Many financial institutions currently possess adequate amounts of cash and liquidity to loan, yet are reluctant to do so. The "Great Recession" of 2007 through 2009 badly damaged many banks and the survivors are adverse to risk. These financial institutions have taken a very conservative approach to their lending practices to lend to those companies with the strongest financial fundamentals. These financial institutions will only lend to those entities which have the strongest leverage ratios and demonstrate the highest probability of repaying their debt obligations. These banking fundamentals are reinforced by vigorous interest of regulators in the credit quality of banks.
This creates a difficult borrowing environment for the small business borrower as many financial institutions will overlook the small business due to current lending practices. Small businesses represent too large of a risk to these financial institutions and are complicated to justify as risks to regulators. The key problem remains that small businesses are specifically require cash infusions to begin its business or to fund ongoing operations. The small business borrowers do not have that "bridge" to the financial institutions which have the ability to assist the small business.
This paper will not discuss policies to remedy this situation. Large-scale structural changes in the financial services industry would be necessary to change this and is therefore beyond the scope of this article. The Federal Reserve Board would have to implement fundamental changes which would require approval by the US Congress. The political discourse in and of itself would be overwhelming and would probably leave the small business still groping for a cash infusion for its business.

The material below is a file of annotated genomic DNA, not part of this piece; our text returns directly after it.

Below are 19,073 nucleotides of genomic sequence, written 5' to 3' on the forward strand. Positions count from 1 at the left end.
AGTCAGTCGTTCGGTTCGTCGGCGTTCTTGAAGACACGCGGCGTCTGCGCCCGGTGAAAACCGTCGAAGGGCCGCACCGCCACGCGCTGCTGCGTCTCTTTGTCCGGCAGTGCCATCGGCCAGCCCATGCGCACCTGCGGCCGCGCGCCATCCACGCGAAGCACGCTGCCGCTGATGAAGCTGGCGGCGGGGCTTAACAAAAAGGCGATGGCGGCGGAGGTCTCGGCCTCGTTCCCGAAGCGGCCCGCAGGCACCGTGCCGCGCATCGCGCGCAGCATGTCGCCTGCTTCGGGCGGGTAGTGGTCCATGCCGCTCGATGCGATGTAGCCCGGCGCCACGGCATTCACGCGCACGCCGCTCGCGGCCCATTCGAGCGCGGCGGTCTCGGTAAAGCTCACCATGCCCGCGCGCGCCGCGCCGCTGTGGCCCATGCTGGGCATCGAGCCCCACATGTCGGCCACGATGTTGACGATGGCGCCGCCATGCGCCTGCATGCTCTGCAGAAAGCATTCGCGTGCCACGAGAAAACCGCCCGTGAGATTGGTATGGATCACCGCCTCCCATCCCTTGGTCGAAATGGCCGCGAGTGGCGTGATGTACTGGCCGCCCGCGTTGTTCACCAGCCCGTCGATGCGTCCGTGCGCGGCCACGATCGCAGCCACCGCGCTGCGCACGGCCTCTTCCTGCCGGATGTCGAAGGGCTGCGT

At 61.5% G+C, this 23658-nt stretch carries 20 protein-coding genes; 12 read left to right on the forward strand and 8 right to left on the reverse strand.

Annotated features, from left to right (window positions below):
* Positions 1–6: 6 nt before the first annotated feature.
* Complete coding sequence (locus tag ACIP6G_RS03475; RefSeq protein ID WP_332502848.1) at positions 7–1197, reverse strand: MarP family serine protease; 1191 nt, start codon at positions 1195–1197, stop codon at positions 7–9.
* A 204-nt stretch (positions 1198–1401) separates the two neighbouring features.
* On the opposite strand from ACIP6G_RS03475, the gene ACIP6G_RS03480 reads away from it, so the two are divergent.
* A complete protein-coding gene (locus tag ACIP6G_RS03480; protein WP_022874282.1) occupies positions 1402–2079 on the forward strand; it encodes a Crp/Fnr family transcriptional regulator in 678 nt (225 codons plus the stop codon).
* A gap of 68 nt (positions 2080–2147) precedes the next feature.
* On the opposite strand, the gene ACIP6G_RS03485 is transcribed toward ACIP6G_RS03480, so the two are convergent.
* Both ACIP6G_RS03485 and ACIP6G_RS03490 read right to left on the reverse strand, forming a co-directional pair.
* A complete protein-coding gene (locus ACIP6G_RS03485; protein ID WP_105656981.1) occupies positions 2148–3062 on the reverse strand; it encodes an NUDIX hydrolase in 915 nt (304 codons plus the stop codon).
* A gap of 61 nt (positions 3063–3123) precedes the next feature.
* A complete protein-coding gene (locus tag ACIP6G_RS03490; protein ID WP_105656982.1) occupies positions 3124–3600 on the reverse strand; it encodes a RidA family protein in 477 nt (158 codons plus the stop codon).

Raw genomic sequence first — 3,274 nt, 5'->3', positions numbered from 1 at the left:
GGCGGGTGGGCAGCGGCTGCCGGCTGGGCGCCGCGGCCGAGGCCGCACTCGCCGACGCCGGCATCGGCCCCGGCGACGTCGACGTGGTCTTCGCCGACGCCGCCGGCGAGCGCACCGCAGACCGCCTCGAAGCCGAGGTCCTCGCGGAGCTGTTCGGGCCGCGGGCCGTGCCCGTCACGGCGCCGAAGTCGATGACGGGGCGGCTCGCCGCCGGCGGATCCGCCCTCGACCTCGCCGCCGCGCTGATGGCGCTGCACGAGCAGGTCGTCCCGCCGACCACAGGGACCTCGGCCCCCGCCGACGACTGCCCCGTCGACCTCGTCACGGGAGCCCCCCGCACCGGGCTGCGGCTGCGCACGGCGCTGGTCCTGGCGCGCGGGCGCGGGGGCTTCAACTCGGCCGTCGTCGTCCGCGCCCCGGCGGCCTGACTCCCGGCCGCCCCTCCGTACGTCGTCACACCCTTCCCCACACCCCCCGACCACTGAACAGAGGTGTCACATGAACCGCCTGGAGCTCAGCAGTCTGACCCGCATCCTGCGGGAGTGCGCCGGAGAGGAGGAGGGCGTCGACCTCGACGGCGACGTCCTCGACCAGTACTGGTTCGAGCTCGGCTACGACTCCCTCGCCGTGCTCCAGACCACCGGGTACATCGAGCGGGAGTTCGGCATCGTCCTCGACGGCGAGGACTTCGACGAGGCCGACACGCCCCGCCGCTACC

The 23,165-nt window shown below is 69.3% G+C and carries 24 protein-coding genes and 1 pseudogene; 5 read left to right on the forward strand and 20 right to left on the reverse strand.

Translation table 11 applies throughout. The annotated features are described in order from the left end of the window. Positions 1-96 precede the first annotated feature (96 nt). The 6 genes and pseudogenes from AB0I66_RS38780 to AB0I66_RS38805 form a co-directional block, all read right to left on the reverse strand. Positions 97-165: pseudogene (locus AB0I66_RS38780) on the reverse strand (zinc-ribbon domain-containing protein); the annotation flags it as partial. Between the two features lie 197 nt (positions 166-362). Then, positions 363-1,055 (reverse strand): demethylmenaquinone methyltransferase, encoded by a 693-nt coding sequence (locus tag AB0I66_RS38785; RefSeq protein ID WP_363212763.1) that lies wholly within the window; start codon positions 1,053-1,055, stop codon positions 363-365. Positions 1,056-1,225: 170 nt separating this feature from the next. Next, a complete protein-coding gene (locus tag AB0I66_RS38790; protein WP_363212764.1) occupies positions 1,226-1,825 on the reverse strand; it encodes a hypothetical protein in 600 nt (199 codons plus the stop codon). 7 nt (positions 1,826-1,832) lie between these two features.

So where does this leave the small business? There are financial institutions willing to lend to the small business. These are not the multinational commercial banks. This may also rule-out large credit unions which have billions of dollars in assets. Many of these larger financial institutions are willing to lend to the small business, but the multinational commercial banks and large credit unions mainly focus on well-established corporations and industries.
Fortunately, many community banks and small and medium credit unions target the small businesses. These community banks and small and medium credit unions typically understand the needs of the small business and have operations built for small business lending. Small businesses are valuable and long-time customers for many community banks and small and medium credit unions.
A basic problem is that many community banks and small and medium credit unions are not well-known to the business community in general. Their advertising budgets may be at the bare minimum, many depend on social media as a marketing source. Like most small businesses, the community banks and small and medium credit unions do not have the financial resources for effective advertising. They focus on outstanding in-store customer service, and rely heavily on "word-of-mouth" advertising by members.